exacerbated in recent years from a rapidly warming climate.

 

But the scale of those fires pales - pales in comparison to other wildfires

around the world. In Australia, fires have now burned more than 15 million

acres and killed at least 25 people. And there`s rising concern over smoke

inhalation and toxins that are being released into the air. They are having

a devastating effect on one of the world`s most unique ecological

environments.

 

According to the University of Sydney, more than 1 billion animals have

been killed across the continent. What experts estimate is 30 percent of

the koala population in some areas, with more suffering from burns and the

elimination of their habitat.

 

But, while some around the world continue to debate and deny facts, others

are, in fact, taking action. Massive protests took place across Australia

today calling on government leaders to do more to help stop the fires and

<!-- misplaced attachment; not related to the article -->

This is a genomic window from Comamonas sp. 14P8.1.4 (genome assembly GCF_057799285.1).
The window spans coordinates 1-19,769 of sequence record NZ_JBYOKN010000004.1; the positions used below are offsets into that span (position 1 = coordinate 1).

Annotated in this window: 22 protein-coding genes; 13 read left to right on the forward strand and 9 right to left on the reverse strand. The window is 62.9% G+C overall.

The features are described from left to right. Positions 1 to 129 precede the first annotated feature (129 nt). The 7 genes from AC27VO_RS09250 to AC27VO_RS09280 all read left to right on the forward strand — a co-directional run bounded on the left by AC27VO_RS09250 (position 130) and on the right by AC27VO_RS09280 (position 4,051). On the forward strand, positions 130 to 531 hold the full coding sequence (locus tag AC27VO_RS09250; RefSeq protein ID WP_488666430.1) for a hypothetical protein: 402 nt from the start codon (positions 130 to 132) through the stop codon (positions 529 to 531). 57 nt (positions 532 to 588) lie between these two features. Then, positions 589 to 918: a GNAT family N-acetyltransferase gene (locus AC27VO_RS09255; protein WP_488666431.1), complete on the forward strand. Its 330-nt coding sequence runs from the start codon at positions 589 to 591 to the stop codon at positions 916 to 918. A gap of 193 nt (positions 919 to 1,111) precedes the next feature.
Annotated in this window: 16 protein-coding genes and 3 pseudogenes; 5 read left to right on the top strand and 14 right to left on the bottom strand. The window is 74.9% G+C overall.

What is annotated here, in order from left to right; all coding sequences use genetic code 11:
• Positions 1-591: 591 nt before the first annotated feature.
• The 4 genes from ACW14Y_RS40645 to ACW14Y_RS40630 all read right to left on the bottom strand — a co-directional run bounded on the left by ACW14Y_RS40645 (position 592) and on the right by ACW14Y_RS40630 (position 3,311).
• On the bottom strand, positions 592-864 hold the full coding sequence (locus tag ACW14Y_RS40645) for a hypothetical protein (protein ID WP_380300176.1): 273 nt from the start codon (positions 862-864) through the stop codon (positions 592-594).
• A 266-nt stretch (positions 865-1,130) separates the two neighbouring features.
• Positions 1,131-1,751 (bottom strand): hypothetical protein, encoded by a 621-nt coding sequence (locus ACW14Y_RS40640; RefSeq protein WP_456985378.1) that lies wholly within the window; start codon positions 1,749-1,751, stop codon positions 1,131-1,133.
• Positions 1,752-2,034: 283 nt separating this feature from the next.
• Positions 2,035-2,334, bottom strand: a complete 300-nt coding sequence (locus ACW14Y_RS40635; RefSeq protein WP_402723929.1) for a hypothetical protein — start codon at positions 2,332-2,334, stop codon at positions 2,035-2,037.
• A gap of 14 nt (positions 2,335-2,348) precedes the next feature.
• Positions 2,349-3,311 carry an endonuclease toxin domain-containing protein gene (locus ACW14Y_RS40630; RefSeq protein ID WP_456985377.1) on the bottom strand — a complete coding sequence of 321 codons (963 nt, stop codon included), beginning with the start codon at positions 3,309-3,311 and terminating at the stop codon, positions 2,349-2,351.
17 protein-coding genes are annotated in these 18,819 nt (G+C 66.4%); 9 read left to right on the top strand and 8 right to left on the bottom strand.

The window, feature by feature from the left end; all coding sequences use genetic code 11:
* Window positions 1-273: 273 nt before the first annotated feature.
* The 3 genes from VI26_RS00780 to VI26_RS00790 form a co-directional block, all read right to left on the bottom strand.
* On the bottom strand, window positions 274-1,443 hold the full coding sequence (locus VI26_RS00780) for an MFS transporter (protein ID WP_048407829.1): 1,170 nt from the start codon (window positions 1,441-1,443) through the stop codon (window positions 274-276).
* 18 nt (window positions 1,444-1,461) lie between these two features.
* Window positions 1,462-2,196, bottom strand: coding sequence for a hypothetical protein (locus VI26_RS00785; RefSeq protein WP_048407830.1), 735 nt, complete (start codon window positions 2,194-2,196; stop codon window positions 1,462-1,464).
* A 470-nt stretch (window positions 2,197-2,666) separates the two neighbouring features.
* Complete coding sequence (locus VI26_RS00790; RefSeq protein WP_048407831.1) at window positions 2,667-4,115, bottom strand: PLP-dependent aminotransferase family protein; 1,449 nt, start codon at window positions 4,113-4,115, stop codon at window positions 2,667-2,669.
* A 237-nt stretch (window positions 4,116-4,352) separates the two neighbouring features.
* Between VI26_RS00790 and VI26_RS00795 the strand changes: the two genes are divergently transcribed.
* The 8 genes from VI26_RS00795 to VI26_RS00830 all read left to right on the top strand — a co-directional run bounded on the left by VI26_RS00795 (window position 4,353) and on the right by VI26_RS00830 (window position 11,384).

take action to address the changing climate.

 

Someone who has been studying the world`s climate for decades is Michael

Mann. He is a distinguished Professor of Atmospheric Science at Penn State

University. He`s currently on sabbatical in Australia. And when we come

back he`s going to join us live from Sydney to help us better understand

the gravity of this global crisis.

 

(COMMERCIAL BREAK)

 

VELSHI: Welcome back. Joining us now from Sydney Australia Michael Mann,

distinguished Professor of Atmospheric Science at Penn State University.

The author of “The Madhouse Effect: How Climate Change Denial Is

Threatening Our Planet, Destroying Our Politics, and Driving Us Crazy.”

 

My go to guy when there are major climate issues around the world and

coincidentally you are in Australia, Michael, for something that has got

the world on edge. And I need to understand from you whether this is unique

and specific to Australia or whether this is the sign of things to come

with scorched earth and hot days and long fire seasons that burn lots and

lots of land and kill lots and lots of animals.

 

MICHAEL MANN, PENN STATE UNIVERSITY, ATMOSPHERIC SCIENCE PROFESSOR: Yes,

thanks Ali. It`s good to be with you. And sadly it`s the latter. What we

are witnessing right now in the form of these unprecedented bushfires in

Australia is the impact of human caused climate change.

 

You warm up the planet, you dry out the continents in the summers, in